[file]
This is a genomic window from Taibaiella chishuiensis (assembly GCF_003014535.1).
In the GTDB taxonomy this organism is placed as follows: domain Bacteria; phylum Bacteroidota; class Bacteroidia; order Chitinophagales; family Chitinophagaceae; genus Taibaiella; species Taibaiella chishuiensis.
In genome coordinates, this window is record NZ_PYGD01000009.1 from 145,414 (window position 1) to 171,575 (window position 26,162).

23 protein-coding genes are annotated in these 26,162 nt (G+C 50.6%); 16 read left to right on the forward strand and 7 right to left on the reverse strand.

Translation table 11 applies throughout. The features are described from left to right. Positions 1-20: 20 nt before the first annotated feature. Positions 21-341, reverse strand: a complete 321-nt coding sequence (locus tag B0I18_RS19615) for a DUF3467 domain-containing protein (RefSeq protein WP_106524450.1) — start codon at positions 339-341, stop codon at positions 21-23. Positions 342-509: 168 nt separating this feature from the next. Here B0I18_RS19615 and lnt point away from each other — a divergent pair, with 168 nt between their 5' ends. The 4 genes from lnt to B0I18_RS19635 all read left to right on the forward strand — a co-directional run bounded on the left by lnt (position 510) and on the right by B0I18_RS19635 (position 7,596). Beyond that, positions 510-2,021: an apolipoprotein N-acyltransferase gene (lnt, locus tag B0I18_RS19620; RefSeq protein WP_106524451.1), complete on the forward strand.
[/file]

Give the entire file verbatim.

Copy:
This is a genomic window from Taibaiella chishuiensis (assembly GCF_003014535.1).
In the GTDB taxonomy this organism is placed as follows: domain Bacteria; phylum Bacteroidota; class Bacteroidia; order Chitinophagales; family Chitinophagaceae; genus Taibaiella; species Taibaiella chishuiensis.
In genome coordinates, this window is record NZ_PYGD01000009.1 from 145,414 (window position 1) to 171,575 (window position 26,162).

23 protein-coding genes are annotated in these 26,162 nt (G+C 50.6%); 16 read left to right on the forward strand and 7 right to left on the reverse strand.

Translation table 11 applies throughout. The features are described from left to right. Positions 1-20: 20 nt before the first annotated feature. Positions 21-341, reverse strand: a complete 321-nt coding sequence (locus tag B0I18_RS19615) for a DUF3467 domain-containing protein (RefSeq protein WP_106524450.1) — start codon at positions 339-341, stop codon at positions 21-23. Positions 342-509: 168 nt separating this feature from the next. Here B0I18_RS19615 and lnt point away from each other — a divergent pair, with 168 nt between their 5' ends. The 4 genes from lnt to B0I18_RS19635 all read left to right on the forward strand — a co-directional run bounded on the left by lnt (position 510) and on the right by B0I18_RS19635 (position 7,596). Beyond that, positions 510-2,021: an apolipoprotein N-acyltransferase gene (lnt, locus tag B0I18_RS19620; RefSeq protein WP_106524451.1), complete on the forward strand.